- The Washington Times - Saturday, May 14, 2005

One day as the sun went down, an elderly gentleman heard a knock on the door, opened it and saw the Grim Reaper standing there, a dark shroud covering all but two piercing eyes, a symbolic scythe in his hand.

The elderly gentleman half expected the Reaper, but was puzzled by the Reaper’s companion, a shriveled, hunched, ugly creature with a large empty bag over his shoulder. His eyes were more not so much piercing as avaricious.

“I know who you are,” said the gentleman to the Reaper. “My time has come, I guess, and I shall not fight you. But who is that with you?”

“Why,” said the Reaper, “that is Death Tax. He is here to take more than half of all you have accumulated so that the government can have it instead, and come on, don’t look so upset. You are pretty well off, you know.”

The gentleman’s face was a picture of torment.

“I may seem well off to you,” he said, “but I worked hard and gave up a lot for what I have, and it never occurred to me that my diligence and prudence, my belief in the American Dream and my aim to leave my children with a family business would somehow deprive me of my rights. Now my children will end up with nothing. Just to give Death Tax what he wants, they will have to sell the business.”

“Look,” said the Reaper, “I’ve heard that line before, and I don’t buy it. There are those out there who say all this stuff about crushing small businesses and destroying family farms is baloney. They have their statistics, you know.”

“I confute your statistics with flesh and bone,” said the elderly gentleman, who studied issues. He walked into his living room, followed by the Reaper and Death Tax, reached up on a shelf and pulled down a computer printout of an article by William W. Beach of the Heritage Foundation.

“I confute your statistics with Tim Koopman, Robert Sakata, Terry Deeny, Wayne Williams and Alexis Scott,” he said as he skimmed the article. “These are the names of a few among the thousands of actual people who have faced having farms or small businesses pass from their families because of the death tax. The last one I mentioned is interesting because she is a black woman trying to hang on to a family newspaper. Family newspapers are disappearing in America in part because the families don’t have the liquid assets to pay the tax.”

Staring down at Death Tax, the elderly gentleman continued: “Even if these people constitute a small portion of all those who pay death taxes, and even if those who have to pay these taxes to the federal government are a small portion of all inheritors, they are real human beings whose best hopes are put in jeopardy unless they take various expensive, evasive steps that are bad business practices, often wasteful and can sometimes be afforded by only the super-super-rich.”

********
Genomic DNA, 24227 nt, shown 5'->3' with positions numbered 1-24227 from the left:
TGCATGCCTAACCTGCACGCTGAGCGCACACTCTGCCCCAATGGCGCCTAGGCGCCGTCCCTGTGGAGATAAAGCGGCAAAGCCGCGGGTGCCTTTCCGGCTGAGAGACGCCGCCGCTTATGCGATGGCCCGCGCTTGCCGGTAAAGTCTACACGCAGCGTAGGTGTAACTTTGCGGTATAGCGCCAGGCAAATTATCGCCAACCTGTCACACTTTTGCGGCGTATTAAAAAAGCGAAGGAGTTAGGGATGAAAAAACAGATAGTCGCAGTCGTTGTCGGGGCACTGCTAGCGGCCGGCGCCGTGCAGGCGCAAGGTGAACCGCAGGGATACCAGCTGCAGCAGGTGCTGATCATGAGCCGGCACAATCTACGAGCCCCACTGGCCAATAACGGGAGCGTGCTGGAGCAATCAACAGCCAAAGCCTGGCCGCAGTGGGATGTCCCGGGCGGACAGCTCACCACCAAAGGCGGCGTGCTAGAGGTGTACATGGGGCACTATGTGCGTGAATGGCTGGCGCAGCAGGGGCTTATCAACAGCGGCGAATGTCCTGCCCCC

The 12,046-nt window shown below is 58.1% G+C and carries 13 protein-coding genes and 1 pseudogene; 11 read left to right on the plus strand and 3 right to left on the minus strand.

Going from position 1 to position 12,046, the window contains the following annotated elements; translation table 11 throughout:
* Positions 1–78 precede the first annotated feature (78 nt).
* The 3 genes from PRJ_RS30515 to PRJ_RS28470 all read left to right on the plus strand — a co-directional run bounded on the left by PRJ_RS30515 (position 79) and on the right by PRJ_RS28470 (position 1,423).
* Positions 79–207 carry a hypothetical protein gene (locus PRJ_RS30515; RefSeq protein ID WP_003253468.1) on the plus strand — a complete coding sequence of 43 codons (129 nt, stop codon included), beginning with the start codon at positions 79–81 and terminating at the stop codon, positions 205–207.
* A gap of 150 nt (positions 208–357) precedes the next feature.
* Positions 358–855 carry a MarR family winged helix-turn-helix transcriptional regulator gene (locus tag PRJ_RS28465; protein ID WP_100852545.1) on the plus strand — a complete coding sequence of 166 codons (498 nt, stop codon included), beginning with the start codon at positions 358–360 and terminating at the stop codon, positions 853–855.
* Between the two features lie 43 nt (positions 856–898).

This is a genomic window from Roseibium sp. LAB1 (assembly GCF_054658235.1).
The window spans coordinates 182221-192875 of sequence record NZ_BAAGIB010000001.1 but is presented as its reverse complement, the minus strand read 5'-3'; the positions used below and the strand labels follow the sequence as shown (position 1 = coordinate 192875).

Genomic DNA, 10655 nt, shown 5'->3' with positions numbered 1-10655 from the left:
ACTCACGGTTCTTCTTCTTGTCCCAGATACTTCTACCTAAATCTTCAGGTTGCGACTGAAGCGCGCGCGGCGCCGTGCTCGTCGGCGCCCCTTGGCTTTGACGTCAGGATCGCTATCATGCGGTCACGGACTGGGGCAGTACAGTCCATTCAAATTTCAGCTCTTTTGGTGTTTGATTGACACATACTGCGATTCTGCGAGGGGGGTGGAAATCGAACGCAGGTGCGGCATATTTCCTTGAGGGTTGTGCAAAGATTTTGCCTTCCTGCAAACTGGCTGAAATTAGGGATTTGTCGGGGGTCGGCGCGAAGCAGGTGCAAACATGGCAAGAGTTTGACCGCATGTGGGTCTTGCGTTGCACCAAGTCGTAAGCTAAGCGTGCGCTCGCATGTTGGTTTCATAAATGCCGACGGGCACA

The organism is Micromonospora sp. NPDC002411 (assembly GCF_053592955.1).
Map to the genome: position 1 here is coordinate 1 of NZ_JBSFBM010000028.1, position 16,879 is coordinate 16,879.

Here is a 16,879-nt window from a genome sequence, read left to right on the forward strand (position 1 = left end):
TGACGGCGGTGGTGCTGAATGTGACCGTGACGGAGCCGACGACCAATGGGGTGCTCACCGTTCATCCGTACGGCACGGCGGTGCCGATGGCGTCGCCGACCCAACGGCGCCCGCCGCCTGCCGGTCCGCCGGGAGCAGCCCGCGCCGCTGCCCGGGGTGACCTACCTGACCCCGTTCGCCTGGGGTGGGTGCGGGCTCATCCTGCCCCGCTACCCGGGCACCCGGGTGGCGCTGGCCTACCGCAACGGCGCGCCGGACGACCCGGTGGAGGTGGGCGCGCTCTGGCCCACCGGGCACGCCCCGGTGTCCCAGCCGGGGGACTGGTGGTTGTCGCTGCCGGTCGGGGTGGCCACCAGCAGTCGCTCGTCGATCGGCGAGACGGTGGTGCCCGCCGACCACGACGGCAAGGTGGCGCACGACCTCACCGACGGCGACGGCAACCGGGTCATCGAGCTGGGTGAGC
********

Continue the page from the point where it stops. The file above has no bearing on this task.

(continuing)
Now Death Tax himself spoke up. “The government has needs, you know,” he snarled. “It has all kinds of good things to do, there are deficits to worry about, and why do you think someone should have to pay taxes on income and not inheritance? Let’s think of the social good here.”

The elderly gentleman bent over and got right in Death Tax’s face. “You think I haven’t paid taxes on income all my life, and that my children haven’t paid taxes on income?” he asked. “What you want is to tax this money again, and to do what? Feed a government that spends billions on pork and programs that never have achieved their objectives? How about getting that deficit down by cutting the programs that are chiefly a way of getting politicians re-elected instead of assuming that what I have earned is not really mine, but belongs to the government?”

The elderly gentleman coughed and looked pained, but continued. “You don’t serve the social good with tax policies that discourage the accumulation of wealth that can be plowed into businesses and create jobs,” he said. “All you do is cheat the principle of private property, of ownership, of being able to dispose of what is yours as you see fit, a principle that undergirds a free-market economic system that has produced more material good for more people than any other economic system in the history of humanity.”

“Well,” replied Death Tax, “the House saw things your way back in 2005, and the Senate could have fixed that legislation up some and passed its own bill to send me packing for good, but we know what happened. … ”

The Grim Reaper took the elderly gentleman away, while Death Tax scurried around filling his bag.

Jay Ambrose is the former Washington editorial policy director for Scripps Howard News Service.

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